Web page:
Monday, 18 August 2008

Part II: Bajur in the Aftermath of Lowi Sam

This is a follow-up to my earlier post on the Battle of Lowi Sam and the second in a series of posts on whats been happening in the regions along the Pak-Afghan border.

Following the debacle at Lowi Sam and the threatened encirclement of the FC Regional Headquarters at Khar, it seems as if the gloves really came off for the armed forces. Apart from the heavy use of artillery, the army's air arm and the Air Force (including the use of F-16s) both played a heavy role in attacking suspected militants in Bajur.

August 14, which is Pakistan's Independence Day, saw militants taking shelter within the built-up areas of Khar. The military dropped leaflets ordering civlians to leave the areas in which they were hiding as a prelude to bombardment. The leaflets included the following draconian orders:

“Security forces have launched an operation against miscreants and people have to follow certain guidelines for their own safety,” the pamphlet said.

It asked people to immediately alight from their vehicles and raise their hands if a helicopter flew over them.

It said drivers should not park their vehicles under trees. Violators of the instruction would be attacked, it warned.

The following day saw a reported 35 deaths and the bombardment of a number of militant targets, including the Taliban's FM radio station which was operating from a Madressah run by a Maulvi Muneer, a Taliban court and private jail, and anti-aircraft guns the Taliban were using against the helicopters. The leader of the Bajur Taliban, Faqeer Mohammad, meanwhile was said to have narrowly escaped being killed in an airstrikes (Originally the authorities claimed to have killed him, but he later surfaced, though he did admit that several of his colleagues were killed).

The Jamaat-i-Islami meanwhile called for a halt on the military operation, claiming that it had dispalced over 300,000 people. While that seems to have been an exaggeration, one might get a sense of the scale of displacement by the fact that the authorities at one checkpoint counted 3000 families passing through in search of shelter. A conservative estimate would make that between 15-20,000 people - on one road!

The Prime Minister, in his first address to the Parliament since his return from the States, took a tough stance on tackling militancy. Aftab Sherpao of the NWFP-based PPP-S and the PML-Q asked some tough questions on the use and effectiveness of airstrikes. Aftab Sherpao's estimate was of 200,000 refugees.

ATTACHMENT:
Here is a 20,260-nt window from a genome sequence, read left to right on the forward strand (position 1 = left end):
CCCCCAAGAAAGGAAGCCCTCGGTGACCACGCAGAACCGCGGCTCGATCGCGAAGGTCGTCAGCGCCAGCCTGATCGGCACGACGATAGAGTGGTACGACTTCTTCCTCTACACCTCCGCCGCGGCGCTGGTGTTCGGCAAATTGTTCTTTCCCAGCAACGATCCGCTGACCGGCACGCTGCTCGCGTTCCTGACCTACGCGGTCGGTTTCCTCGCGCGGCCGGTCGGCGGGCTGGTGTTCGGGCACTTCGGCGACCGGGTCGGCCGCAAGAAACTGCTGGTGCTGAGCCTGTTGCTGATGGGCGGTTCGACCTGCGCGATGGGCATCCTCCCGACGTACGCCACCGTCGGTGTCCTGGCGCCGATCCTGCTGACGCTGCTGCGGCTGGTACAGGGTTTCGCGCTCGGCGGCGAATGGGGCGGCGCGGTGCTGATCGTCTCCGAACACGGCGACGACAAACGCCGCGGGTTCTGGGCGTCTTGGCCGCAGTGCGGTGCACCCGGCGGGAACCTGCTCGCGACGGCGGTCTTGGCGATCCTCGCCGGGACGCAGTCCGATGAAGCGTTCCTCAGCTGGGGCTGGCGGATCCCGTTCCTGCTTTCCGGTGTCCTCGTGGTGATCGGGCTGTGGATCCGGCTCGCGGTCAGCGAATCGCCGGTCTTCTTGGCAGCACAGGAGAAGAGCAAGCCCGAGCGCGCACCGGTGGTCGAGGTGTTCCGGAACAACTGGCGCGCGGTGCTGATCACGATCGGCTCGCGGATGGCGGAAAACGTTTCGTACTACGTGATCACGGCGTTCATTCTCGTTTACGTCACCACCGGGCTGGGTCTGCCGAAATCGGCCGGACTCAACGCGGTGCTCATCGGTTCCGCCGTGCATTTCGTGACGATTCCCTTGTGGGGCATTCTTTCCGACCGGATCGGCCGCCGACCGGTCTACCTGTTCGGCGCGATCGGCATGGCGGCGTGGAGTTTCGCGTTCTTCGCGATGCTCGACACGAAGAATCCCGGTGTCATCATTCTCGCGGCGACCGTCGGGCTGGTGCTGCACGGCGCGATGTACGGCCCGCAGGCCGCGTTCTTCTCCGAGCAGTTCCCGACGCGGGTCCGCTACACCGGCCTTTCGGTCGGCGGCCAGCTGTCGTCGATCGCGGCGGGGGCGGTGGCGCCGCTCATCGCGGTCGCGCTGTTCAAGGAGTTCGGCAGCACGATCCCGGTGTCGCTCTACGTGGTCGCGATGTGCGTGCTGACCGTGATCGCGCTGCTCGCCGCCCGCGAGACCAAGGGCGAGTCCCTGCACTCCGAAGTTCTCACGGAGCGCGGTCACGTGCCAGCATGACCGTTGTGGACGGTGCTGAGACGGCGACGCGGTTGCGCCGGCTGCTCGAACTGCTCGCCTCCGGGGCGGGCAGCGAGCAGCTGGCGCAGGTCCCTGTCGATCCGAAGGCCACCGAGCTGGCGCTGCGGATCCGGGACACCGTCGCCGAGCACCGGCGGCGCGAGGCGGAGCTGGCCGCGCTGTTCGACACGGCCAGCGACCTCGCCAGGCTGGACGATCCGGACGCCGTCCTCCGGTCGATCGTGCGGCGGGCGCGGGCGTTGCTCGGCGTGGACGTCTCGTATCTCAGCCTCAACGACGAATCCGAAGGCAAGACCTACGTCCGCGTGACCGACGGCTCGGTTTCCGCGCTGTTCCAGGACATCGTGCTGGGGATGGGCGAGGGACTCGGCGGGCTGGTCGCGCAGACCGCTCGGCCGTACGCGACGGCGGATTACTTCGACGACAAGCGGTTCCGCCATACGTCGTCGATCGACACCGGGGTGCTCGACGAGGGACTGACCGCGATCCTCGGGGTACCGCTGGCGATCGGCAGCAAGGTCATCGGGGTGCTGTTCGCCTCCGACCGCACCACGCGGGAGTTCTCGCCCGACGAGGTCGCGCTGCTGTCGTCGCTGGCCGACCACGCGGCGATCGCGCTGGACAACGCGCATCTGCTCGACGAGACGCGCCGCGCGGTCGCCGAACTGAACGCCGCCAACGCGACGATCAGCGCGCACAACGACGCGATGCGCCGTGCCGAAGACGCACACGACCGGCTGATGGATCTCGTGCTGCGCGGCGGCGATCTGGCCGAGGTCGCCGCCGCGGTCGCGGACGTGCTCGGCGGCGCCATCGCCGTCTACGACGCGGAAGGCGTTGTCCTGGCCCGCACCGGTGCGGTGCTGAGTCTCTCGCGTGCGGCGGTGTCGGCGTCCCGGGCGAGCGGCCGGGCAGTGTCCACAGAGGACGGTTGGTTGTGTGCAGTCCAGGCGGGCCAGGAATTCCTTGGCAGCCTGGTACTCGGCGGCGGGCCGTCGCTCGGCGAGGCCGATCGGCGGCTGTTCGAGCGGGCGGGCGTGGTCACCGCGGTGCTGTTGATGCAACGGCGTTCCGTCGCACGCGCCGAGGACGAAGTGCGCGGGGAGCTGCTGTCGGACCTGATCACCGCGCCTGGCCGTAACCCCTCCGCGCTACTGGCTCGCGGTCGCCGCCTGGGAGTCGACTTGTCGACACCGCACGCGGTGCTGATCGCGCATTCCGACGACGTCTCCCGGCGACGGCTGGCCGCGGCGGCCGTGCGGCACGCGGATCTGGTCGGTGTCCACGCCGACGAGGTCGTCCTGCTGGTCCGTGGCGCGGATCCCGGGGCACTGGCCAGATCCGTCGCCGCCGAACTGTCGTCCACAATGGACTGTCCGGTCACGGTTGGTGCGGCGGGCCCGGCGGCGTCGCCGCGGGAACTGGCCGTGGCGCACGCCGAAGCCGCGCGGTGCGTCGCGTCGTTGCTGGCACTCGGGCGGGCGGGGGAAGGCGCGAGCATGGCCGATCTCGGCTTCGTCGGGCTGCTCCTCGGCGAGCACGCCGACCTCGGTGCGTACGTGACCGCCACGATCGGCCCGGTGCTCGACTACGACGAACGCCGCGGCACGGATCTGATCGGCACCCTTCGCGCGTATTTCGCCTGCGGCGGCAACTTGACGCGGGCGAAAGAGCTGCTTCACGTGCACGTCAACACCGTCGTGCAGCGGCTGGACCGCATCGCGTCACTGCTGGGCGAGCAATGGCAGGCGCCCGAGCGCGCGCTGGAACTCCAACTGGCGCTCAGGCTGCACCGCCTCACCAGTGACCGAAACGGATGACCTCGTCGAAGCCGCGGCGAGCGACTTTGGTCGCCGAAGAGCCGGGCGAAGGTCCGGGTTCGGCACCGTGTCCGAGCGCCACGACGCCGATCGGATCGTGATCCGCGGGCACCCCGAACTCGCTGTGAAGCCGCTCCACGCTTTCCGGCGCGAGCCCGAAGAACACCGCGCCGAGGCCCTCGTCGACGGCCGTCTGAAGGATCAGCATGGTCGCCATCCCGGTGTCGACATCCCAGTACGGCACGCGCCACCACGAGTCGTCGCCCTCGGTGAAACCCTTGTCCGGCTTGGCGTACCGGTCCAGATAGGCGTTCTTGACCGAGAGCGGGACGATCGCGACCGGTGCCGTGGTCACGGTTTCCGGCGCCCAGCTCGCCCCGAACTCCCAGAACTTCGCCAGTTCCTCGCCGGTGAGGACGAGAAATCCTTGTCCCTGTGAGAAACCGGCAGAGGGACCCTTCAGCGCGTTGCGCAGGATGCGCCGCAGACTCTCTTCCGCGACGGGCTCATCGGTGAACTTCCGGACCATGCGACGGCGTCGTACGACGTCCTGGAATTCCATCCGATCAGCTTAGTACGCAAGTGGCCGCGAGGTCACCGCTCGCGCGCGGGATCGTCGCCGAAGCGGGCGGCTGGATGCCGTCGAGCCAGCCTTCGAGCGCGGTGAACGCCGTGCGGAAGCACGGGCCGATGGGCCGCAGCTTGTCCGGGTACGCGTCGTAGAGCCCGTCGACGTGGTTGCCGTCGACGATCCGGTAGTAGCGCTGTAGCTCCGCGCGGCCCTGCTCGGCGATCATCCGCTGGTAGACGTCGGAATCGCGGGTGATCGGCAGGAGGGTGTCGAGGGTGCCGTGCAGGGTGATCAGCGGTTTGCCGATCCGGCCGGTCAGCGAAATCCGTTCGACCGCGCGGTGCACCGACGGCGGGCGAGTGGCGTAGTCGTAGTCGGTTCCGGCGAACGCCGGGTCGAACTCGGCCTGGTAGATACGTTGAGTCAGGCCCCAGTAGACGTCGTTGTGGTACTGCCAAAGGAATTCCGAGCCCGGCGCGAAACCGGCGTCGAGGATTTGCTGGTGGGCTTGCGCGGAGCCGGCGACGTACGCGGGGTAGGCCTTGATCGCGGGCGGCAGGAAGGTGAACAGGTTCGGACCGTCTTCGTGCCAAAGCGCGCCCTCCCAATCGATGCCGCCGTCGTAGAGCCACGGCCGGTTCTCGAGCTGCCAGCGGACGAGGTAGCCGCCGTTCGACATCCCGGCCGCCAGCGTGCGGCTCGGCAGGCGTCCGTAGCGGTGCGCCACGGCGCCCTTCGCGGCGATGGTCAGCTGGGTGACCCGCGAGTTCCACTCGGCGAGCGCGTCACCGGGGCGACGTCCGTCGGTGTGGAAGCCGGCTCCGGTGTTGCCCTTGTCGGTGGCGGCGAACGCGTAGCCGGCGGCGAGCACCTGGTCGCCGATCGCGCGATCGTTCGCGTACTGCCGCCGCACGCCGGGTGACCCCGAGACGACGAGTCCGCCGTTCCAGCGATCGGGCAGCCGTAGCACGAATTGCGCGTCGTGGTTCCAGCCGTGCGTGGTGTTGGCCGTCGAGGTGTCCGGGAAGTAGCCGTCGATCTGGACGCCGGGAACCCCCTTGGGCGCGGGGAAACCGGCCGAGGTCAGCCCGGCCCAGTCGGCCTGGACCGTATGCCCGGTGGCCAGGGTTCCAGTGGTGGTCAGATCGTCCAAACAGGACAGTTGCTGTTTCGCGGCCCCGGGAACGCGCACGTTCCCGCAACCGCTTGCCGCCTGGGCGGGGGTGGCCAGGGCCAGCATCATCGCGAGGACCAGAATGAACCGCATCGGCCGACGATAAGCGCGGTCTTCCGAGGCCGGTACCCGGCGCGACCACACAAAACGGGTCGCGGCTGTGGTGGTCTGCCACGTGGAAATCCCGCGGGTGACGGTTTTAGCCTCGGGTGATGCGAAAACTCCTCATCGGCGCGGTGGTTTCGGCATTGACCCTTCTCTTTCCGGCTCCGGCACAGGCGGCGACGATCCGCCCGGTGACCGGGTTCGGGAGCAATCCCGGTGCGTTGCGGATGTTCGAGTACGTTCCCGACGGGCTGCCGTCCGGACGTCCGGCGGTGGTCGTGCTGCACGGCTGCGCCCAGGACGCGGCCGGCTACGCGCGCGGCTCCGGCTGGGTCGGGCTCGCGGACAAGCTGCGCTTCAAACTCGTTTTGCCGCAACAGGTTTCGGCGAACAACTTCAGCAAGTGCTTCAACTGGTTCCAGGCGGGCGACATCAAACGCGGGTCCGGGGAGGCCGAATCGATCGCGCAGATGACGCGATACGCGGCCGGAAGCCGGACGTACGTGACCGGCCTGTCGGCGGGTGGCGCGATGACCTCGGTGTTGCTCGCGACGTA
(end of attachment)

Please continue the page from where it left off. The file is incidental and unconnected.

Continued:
By the 16th of August, authroities were claiming to have cleared militants out of Khar and its environs and were calling on refugees to return there, though its not clear how many people responded to this call since they repeated it again the next day (the government is claiming 130 families have returned). More importantly, it seems as if local tribesmen have decided to take on the militants and have started their own patrols to seek them out (militants killed two tribesmen the same day).

While I'm sceptical of the capability of the local tribes to effectviely combat the Taliban, and generally am very sceptical of the idea of heavily armed groups of tribesmen wandering around anywhere, once again what the case does underline is that there does seem to be a strong groundswell of antagonism for the Taliban. The key here is that the military needs to be careful that it doesnt push the local populace back into the arms of the Taliban through indescriminate airstrikes and the use of artillery. People may be happy that the government is doing something about the armed bullies who drive around threatening barbers and telling them how to live, but that happiness may quickly evaporate if they start losing relatives and their houses and property to randomn shelling.

The News has some interesting articles on the situation in Bajur. Firstly we start getting some solid statistics:

Provincial Relief Commissioner Jamil Amjad has said the ongoing military operation had led to the biggest migration in the country’s history. “More than 39,100 families comprising about 250,000 individuals have been displaced, amongst whom some 70,000 people are registered in the relief camps in Dir Lower, Malakand Region and Peshawar,” he told a press conference here.

The largest share of the burden of refugees has fallen on Dir, which is struggling to cope with the influx of refugees: